Because I’m pregnant, this is the first Yom Kippur in a long time (since my bat mitzvah!) that I can’t fast. While I’m not 100% observant, I do cling to a patchwork of Jewish practices, and fasting on Yom Kippur is one of them. Fasting is always a challenge to different degrees, and sometimes distracting from the reflective, spiritual intention of the day. But at the same time, fasting tends to be meaningful for me. This ancient ascetic practice can help one enter into a state of mind that is out of the ordinary and ripe for spiritual insight.
Nevertheless, I won’t miss it this year. Fasting is antithetical, and obviously dangerous, to pregnancy, and the rabbis knew enough about basic biology to forbid it. But I wonder how not fasting will change the meaning and tenor of the holiday for me. It might be easy to forego the fast, but how easy will it be to pray?
Whether or not one is pregnant, food is nourishment for body and soul. Feeding oneself is a fundamental act of self-care–and for a pregnant woman, we are even more acutely aware of the life-giving power of food. Every week new fetal tissue, ligaments, and cells are formed–seemingly miraculously, by the simple act of feeding our bodies and by extension the bodies of our growing babies. Pregnancy can attune oneself to the act of unconditional giving and receiving, an appropriate practice for motherhood.
And yet, as I contemplate this holiday season, which asks us to reflect on the year that is passing and the year to come, I worry that Yom Kippur may have little resonance for me. The liturgy tends not to be nourishing: Who will live, who will die, chest-pounding repentance for our sins. This is not the vibe I’m drawn to at the moment. It’s bad enough pregnant women are bombarded with a constant stream of advice, and sometimes admonition, for whatever choices they might make during pregnancy and beyond. Do we also need the wagging finger of God to remind us what we’ve done wrong?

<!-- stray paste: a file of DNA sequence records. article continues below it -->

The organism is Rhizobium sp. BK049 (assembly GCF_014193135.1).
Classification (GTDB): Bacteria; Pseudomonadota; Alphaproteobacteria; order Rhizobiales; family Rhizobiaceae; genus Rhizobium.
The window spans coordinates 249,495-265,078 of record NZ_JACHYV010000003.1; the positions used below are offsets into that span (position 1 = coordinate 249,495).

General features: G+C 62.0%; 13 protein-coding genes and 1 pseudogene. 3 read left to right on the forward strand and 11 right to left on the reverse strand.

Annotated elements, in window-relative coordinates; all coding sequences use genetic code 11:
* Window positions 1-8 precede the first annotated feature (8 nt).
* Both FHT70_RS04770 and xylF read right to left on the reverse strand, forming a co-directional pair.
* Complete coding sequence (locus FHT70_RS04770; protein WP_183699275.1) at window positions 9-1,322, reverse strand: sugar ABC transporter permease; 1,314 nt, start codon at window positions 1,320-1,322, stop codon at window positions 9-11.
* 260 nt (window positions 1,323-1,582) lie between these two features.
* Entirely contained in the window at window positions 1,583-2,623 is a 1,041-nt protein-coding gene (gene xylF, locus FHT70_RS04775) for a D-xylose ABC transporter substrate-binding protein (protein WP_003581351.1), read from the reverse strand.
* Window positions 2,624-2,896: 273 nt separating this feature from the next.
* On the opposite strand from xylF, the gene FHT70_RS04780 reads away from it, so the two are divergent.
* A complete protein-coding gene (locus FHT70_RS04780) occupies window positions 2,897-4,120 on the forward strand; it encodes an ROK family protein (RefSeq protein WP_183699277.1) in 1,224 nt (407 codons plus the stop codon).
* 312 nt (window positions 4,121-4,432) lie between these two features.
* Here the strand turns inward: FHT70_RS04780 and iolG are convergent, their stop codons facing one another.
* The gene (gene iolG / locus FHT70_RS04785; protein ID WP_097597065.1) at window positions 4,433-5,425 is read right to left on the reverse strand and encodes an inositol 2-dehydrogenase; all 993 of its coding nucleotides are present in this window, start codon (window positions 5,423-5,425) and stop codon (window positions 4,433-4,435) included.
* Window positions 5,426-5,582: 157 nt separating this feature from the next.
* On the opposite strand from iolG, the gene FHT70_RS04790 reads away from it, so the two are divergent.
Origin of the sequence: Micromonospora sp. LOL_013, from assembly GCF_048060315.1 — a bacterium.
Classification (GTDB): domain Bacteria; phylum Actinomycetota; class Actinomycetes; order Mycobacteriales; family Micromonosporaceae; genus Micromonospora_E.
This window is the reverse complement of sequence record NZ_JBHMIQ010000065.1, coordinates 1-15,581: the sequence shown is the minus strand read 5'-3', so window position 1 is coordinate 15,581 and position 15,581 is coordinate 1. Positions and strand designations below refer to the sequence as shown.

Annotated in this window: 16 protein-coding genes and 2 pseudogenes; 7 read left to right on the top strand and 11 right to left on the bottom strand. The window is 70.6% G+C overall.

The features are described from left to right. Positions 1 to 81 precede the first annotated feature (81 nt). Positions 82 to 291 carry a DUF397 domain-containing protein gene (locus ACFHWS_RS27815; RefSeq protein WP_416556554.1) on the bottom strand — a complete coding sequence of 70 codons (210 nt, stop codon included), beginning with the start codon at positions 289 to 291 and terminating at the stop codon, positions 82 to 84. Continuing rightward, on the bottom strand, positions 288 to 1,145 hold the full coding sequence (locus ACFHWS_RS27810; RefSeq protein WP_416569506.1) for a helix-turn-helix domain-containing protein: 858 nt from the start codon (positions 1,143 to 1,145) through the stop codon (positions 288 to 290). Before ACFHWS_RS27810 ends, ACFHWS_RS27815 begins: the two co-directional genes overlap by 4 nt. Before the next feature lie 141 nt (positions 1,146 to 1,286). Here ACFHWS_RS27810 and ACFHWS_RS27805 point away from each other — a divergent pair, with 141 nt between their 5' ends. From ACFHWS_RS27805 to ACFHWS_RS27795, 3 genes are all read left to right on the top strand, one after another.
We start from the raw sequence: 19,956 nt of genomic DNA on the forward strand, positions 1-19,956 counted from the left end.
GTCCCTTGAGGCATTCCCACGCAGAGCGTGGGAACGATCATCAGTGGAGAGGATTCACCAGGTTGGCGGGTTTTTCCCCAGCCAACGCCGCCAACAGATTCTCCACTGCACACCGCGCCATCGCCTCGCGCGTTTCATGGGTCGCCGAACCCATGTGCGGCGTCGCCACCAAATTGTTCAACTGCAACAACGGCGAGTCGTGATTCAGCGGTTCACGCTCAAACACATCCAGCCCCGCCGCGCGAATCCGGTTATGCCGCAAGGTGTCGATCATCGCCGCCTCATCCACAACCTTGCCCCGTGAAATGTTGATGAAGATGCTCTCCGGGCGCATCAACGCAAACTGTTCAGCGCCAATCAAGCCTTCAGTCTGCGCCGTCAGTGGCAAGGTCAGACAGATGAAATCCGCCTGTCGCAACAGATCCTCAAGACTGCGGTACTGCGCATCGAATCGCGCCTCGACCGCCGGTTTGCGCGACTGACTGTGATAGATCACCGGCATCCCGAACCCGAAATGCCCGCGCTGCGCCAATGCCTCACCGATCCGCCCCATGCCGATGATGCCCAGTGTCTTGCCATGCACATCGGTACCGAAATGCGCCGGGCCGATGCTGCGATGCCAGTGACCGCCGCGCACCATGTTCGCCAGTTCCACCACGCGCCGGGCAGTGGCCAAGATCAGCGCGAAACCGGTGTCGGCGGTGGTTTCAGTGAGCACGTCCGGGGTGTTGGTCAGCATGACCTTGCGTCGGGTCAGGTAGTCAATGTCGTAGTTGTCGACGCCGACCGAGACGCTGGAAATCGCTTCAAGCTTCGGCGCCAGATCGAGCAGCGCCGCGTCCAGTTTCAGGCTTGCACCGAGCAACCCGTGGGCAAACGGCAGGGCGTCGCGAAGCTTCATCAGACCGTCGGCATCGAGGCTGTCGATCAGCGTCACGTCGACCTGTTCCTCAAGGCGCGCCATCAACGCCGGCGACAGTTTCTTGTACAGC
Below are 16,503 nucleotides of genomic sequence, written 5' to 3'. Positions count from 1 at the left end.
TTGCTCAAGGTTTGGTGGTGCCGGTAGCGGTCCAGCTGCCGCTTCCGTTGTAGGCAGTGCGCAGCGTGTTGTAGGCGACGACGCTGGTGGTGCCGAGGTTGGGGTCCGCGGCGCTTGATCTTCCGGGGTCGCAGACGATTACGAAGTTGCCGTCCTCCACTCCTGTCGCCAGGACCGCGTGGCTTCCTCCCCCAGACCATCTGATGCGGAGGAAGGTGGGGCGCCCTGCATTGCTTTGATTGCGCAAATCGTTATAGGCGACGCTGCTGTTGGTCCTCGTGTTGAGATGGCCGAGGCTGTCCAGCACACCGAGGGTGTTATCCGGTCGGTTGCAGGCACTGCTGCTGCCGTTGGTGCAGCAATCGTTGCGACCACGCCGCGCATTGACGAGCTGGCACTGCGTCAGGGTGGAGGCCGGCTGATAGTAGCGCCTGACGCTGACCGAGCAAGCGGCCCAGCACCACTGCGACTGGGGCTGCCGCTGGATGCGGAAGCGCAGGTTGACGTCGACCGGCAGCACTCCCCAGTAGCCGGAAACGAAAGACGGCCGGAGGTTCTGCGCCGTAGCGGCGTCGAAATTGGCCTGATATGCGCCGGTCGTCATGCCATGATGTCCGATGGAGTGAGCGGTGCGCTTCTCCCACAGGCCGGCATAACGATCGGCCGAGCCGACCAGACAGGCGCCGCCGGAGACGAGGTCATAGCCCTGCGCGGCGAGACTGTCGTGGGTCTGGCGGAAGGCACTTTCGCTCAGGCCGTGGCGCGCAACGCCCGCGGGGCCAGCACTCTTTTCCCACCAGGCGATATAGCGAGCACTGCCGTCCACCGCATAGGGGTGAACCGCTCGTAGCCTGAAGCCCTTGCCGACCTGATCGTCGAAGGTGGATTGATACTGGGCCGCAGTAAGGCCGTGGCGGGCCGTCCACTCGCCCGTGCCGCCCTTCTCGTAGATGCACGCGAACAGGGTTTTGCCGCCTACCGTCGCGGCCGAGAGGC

Instead, I’m looking forward to Rosh Hashanah. The new year holiday is all sweetness, hopefulness, and appropriately, foodiness. I’ve been collecting recipes in anticipation, looking forward to feeding my holiday guests, myself, and my Jew-to-be baby. I’m imagining all the future holidays we’ll celebrate together in this growing family, lighting candles, singing songs, passing the brisket. But even in this fantasy, my Jewish guilt pokes in. Certainly I have something to repent for this year! Just because I’m pregnant doesn’t mean I’m absolved from this crucial act of self-reflection.
And yet how strange to take stock of last year, while looking ahead to how next year I might be different? Normally on Yom Kippur (and during the weeks before), I can come up with a few things I’d like to work on next year. Try not to hold a grudge, let go of unhealthy relationships, practice better habits. There’s no reason I can’t do this inner work this year. But perhaps I can do so with a bit more compassion and self-acceptance than usual. I will not hold myself to unreasonable standards; I will not berate myself for mistakes.
Next year is a big unknown. I will be encountering myself in a whole new way, learning how to be a mother. In this time of transition, can I be mother to myself? Can I give myself the nourishment necessary to enter the unknown and to grow? I may or may not find the space within the Yom Kippur liturgy for these reflections, but I will try to use this time to enter the new year with less fear and more strength and love for myself. I will need it.